It would be difficult to assign a pour point to a heavy residual fuel oil. This is because, as already noted, it is charged with wax and asphaltenes. Molar weights of the waxes in particular are not far distant from those of some of the liquids in which the wax and asphaltenes are dissolved. The distinction between dissolution and suspension, required for cloud point determination, could not reliably be made. Pour point is however important in the use of residual fuel oils. The oils in the table in section 6.2 all have a pour point of 30°C with the exception of RMA 30 which has a pour point of 0°C for winter use and 6°C for summer use.
This is the least viscous of the oils on the table and has a pour point well below that of the others. There are pour point depressants for residual fuel oils and these work similarly to CFPP depressants for diesel discussed in the previous chapter, that is, they work by preventing nucleation and not according to the principles of freezing point depression. Alternatively, residual oils with different propensities to solid deposition can be blended to a target pour point.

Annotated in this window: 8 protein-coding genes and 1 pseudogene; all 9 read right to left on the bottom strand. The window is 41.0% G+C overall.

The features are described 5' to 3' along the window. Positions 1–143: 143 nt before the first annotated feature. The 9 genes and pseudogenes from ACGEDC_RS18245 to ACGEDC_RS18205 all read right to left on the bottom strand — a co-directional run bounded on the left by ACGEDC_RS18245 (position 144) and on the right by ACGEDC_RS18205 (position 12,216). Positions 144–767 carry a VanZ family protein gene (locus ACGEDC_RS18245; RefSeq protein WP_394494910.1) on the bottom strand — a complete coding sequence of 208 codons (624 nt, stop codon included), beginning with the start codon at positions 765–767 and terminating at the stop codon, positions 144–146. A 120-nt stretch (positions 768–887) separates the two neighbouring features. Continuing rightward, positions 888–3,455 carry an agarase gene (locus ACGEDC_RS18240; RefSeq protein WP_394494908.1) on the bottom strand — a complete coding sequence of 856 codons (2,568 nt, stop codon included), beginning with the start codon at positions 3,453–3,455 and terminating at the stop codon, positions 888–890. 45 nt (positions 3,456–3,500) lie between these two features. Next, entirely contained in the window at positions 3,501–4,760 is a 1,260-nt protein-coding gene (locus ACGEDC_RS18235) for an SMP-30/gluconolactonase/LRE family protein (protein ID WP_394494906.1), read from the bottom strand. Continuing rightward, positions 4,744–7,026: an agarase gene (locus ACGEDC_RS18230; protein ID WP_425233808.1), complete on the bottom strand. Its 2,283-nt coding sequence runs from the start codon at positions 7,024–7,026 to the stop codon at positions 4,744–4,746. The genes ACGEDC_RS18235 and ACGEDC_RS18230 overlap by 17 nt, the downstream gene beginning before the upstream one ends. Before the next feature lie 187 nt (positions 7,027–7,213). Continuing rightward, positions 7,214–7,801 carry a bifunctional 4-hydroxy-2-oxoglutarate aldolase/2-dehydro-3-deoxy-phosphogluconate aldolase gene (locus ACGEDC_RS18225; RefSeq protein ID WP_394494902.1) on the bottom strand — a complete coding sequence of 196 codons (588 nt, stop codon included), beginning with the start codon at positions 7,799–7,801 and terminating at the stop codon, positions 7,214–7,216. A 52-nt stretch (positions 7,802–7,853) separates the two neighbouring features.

The viscosities in the table – up to approaching 103 cSt – would not apply to any single hydrocarbon compounds which are liquids at room temperature. These will rarely have kinematic viscosities exceeding a few tens of cSt. A crude oil has to be seen as a solution of wax (molecular weights 300 to 400) and asphaltenes (molecular weights > 1000) in an organic solvent, and such a system cannot be approximated by any ‘model compound’.